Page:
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In October 2014 the software repository was moved from Subversion (http://svn.lee.org/swarm) to Git (https://github.com/mct/orbswarm-svn).

The rest of this page is thus obsolete.


For New Users

If you are new to the project and want write-access to Subversion, please sign up for the mailing list and introduce yourself briefly. We'll be happy to give you the password to commit changes

Introduction

To track our source code, we have a Subversion server at .

Tools to help you with Subversion


SVN Hints from Luka

do emphasize/remember the need to update before commit, as it is an important part of what makes subversion work well, and a common answer to "what went wrong?" questions.

also if we're editing across different platforms (pretty safe assumption these days), be aware of end-of-line conversion policies. svn actually has some pretty good automatic heuristics for dealing well, and most users will never need to think about it, but whoever is admin'ing should try to learn the details and be ready to deal with the occasional trouble case.

and still think twice about *why* you are checking in binaries if you do so, as it is often best to keep "generated" code out of the tree, and true binary source data (e.g. pictures) segregated. why is this important to mention? svn will not eat your lunch nearly as or nor as often as other systems, but it 1. encourages bad habits by being "safer" and 2. will still eat it sometimes.

having a public-ish readonly user and commit access only for named authorized users is a good plan.

Cheatsheet from Matt

SETUP

- install svn client

(see above)

- checkout your local copy (only need to do this the first use)

svn co --username swarm http://svn.lee.org/swarm/trunk



DAY TO DAY

before you start:

- svn update

add a file or directory:

- svn add <file/directory>

delete a file:

- svn delete <file>

see what you've changed:

- svn status

- svn diff

rollback unwanted local changes:

- svn revert <file>

check it in:

- svn update <- always update before commit

- svn commit --username swarm -m "I changed foo and added bar" <-- note "-m" for update message (required)

this will prompt you for a password, which can be found on the private wiki here


How Lee does a backup of SVN

  • log into SSH as swarm
  • svnadmin hotcopy /home/swarm/svn/swarm /home/swarm/svnbackup-6-4-08
  • tar -czvf svnbackup-6-4-08.tgz svnbackup-6-4-08/
  • (then FTP it locally)




How to backup SVN by Ion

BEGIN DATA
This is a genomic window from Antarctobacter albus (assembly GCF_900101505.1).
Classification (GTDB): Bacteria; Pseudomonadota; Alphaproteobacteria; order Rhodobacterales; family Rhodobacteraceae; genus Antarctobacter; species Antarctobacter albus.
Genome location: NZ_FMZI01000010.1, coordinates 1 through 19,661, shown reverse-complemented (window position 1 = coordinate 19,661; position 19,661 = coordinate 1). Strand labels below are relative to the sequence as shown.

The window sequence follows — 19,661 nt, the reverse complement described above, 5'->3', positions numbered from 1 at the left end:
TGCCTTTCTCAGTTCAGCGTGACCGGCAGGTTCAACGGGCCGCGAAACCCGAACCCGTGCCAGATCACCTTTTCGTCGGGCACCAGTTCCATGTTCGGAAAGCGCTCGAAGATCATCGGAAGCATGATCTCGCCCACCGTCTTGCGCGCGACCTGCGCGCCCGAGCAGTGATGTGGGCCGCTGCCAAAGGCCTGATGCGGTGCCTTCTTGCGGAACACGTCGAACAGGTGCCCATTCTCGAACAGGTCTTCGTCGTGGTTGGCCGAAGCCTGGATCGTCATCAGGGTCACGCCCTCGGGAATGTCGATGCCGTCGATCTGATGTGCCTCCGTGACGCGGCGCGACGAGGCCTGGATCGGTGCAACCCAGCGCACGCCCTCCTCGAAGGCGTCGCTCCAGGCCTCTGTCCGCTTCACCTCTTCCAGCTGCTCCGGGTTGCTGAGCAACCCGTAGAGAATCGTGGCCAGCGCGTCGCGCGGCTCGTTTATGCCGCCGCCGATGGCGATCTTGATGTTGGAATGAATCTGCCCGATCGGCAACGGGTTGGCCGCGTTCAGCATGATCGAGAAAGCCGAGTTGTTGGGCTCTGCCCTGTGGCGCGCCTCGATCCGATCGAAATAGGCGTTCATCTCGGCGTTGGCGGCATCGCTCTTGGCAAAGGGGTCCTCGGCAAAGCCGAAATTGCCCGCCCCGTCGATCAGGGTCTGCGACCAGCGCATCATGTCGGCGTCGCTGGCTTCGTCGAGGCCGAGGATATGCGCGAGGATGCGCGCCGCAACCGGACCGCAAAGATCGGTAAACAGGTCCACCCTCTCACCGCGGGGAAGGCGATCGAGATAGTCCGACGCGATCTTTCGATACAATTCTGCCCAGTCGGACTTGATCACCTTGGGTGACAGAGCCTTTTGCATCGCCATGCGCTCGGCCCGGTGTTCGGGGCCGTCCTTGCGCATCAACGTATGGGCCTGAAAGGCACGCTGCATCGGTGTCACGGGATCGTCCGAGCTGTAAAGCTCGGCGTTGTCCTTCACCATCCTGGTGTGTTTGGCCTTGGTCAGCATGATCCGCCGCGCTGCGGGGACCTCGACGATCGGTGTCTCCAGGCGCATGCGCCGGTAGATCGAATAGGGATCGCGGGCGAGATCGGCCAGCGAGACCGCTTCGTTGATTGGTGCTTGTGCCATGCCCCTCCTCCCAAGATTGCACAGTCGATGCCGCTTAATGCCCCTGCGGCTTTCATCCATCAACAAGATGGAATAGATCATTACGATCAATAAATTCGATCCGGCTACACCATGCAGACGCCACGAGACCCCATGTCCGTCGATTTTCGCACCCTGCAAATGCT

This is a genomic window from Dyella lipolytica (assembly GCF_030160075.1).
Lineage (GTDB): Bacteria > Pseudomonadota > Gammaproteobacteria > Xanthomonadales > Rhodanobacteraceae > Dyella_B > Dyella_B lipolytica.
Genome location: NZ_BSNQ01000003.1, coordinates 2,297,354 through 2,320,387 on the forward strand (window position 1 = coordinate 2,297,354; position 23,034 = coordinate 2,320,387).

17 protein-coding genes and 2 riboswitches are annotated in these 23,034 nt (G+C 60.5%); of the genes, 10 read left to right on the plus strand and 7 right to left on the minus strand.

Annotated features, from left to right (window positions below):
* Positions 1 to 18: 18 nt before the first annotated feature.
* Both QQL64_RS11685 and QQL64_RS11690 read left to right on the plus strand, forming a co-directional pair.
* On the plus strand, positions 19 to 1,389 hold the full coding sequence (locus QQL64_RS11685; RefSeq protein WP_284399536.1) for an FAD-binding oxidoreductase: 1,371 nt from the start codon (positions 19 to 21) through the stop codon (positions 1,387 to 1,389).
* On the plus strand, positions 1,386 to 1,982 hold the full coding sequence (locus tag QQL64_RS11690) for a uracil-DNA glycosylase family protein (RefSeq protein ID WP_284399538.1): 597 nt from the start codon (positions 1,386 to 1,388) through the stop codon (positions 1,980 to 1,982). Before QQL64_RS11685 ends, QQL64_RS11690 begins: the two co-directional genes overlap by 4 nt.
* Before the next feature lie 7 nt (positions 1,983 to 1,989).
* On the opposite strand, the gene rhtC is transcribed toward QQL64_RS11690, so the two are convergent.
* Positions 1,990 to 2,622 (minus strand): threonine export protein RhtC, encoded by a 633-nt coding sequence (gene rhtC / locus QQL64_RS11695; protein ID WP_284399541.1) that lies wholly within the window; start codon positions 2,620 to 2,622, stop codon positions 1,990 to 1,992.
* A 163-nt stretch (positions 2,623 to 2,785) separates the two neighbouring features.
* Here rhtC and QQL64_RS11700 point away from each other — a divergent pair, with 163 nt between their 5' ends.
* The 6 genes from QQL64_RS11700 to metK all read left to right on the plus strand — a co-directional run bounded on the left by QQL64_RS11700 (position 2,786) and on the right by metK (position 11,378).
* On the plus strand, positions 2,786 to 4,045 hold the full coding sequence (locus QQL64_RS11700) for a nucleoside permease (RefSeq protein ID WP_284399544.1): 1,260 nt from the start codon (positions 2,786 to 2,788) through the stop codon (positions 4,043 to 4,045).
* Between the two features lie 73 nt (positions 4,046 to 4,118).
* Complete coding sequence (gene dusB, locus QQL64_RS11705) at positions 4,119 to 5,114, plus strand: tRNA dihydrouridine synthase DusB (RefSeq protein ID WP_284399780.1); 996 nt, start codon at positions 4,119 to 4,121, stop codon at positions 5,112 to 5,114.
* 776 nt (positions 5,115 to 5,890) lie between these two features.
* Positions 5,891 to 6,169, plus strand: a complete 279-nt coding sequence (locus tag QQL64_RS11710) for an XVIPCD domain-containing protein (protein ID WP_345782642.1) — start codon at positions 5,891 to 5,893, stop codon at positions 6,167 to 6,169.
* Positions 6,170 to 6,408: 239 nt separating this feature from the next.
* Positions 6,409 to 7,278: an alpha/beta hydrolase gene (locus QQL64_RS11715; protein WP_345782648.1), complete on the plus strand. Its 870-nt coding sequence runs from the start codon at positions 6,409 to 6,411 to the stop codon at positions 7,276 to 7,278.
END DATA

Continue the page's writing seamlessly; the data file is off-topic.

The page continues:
> It would be good if we made occational backups of the Subversion  
> repository.
> If someone could walk me through it, I'd be glad to undertake regular
> backups. I'm sure it's not too hard but I'd rather have someone  
> tell me how
> (or point me to valid instructions) rather than me take the time to  
> DIY.
>
> Lee

An initial backup can be made on the server where the repository  
resides with:

	svnadmin hotcopy <repository path> <backup path>

To make future backup you run the above again -- with a different  
backup path.  You can manage multiple backups with a script that  
comes with Subversion sources: tools/hot-backup.py.  This handles  
keeping several iterations of the backup around.  It takes the same  
parameters as svnadmin hotcopy:

	python hot-backup.py <repository path> <backup path>

You will probably prefer the script to the straight command.

The above is easy.  If space for backups is not an issue, use it.   
The downside of it is that each backup takes up as much space as the  
full repository.  If space is an issue it's slightly more complex  
(and needs SVN v 1.4).

Create a mirror repository:

	svnadmin create <backup path>

Tie the backup repository to the original repository.  Note that the  
arguments are the full URLs, not the local paths, and that <backup>  
is the first parameter unlike svnadmin.

	svnsync init <backup URL> <repository URL>

Periodically you synchronize the backup from the main repository like  
so.  Note that you only need <backup URL>.

	svnsync sync <backup URL>

This will keep the backup copy in sync with the original, and not do  
a full copy.  I think, though I'm not certain, that it might be  
slower than a hotcopy, but it can be run without needing to be logged  
into the server, and can work from one machine to another.

lurkingly,
Ion